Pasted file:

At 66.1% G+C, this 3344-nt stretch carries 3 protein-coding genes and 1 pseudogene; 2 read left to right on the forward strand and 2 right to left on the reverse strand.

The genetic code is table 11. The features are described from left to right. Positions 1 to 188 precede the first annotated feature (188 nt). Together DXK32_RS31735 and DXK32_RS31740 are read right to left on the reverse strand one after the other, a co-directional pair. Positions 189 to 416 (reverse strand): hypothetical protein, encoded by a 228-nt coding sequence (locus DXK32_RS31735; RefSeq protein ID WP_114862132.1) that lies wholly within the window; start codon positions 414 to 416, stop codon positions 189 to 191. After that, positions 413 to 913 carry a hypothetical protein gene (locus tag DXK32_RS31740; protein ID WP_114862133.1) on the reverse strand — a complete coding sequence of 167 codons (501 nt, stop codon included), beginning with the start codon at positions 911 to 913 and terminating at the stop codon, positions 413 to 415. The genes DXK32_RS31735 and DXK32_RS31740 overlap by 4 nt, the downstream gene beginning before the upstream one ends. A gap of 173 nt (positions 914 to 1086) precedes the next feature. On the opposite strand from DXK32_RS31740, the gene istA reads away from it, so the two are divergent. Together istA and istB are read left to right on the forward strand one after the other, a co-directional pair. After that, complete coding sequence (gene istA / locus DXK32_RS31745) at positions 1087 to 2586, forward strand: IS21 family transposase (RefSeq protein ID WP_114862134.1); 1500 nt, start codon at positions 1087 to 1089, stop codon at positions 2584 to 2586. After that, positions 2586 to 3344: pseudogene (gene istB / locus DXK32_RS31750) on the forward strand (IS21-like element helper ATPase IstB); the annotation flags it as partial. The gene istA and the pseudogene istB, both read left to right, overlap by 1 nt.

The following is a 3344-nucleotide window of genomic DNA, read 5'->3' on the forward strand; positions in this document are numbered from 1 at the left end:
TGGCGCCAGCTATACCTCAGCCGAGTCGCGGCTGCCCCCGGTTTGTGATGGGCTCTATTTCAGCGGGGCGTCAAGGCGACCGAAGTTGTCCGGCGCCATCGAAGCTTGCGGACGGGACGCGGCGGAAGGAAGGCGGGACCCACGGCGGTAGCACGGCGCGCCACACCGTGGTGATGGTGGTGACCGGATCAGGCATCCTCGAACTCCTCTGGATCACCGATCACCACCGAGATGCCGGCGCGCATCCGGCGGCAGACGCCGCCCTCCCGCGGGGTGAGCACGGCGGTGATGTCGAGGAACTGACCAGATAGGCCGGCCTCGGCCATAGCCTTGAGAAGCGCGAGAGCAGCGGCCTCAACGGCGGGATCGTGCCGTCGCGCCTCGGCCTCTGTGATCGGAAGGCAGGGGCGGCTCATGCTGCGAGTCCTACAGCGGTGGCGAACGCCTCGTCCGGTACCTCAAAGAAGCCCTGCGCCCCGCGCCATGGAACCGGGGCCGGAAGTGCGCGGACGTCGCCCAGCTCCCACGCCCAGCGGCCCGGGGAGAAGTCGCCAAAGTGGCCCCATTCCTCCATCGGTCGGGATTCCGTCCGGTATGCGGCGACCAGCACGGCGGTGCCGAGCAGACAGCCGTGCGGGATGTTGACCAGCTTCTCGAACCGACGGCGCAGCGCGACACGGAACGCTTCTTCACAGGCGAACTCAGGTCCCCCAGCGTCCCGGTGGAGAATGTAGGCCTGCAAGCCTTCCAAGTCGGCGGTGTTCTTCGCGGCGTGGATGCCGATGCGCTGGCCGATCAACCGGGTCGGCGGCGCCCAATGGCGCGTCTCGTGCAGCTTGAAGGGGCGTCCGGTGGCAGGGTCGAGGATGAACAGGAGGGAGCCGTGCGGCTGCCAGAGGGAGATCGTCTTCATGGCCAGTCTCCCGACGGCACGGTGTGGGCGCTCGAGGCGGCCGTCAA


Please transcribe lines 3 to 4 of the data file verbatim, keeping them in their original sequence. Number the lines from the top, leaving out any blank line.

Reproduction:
The following is a 3344-nucleotide window of genomic DNA, read 5'->3' on the forward strand; positions in this document are numbered from 1 at the left end:
TGGCGCCAGCTATACCTCAGCCGAGTCGCGGCTGCCCCCGGTTTGTGATGGGCTCTATTTCAGCGGGGCGTCAAGGCGACCGAAGTTGTCCGGCGCCATCGAAGCTTGCGGACGGGACGCGGCGGAAGGAAGGCGGGACCCACGGCGGTAGCACGGCGCGCCACACCGTGGTGATGGTGGTGACCGGATCAGGCATCCTCGAACTCCTCTGGATCACCGATCACCACCGAGATGCCGGCGCGCATCCGGCGGCAGACGCCGCCCTCCCGCGGGGTGAGCACGGCGGTGATGTCGAGGAACTGACCAGATAGGCCGGCCTCGGCCATAGCCTTGAGAAGCGCGAGAGCAGCGGCCTCAACGGCGGGATCGTGCCGTCGCGCCTCGGCCTCTGTGATCGGAAGGCAGGGGCGGCTCATGCTGCGAGTCCTACAGCGGTGGCGAACGCCTCGTCCGGTACCTCAAAGAAGCCCTGCGCCCCGCGCCATGGAACCGGGGCCGGAAGTGCGCGGACGTCGCCCAGCTCCCACGCCCAGCGGCCCGGGGAGAAGTCGCCAAAGTGGCCCCATTCCTCCATCGGTCGGGATTCCGTCCGGTATGCGGCGACCAGCACGGCGGTGCCGAGCAGACAGCCGTGCGGGATGTTGACCAGCTTCTCGAACCGACGGCGCAGCGCGACACGGAACGCTTCTTCACAGGCGAACTCAGGTCCCCCAGCGTCCCGGTGGAGAATGTAGGCCTGCAAGCCTTCCAAGTCGGCGGTGTTCTTCGCGGCGTGGATGCCGATGCGCTGGCCGATCAACCGGGTCGGCGGCGCCCAATGGCGCGTCTCGTGCAGCTTGAAGGGGCGTCCGGTGGCAGGGTCGAGGATGAACAGGAGGGAGCCGTGCGGCTGCCAGAGGGAGATCGTCTTCATGGCCAGTCTCCCGACGGCACGGTGTGGGCGCTCGAGGCGGCCGTCAA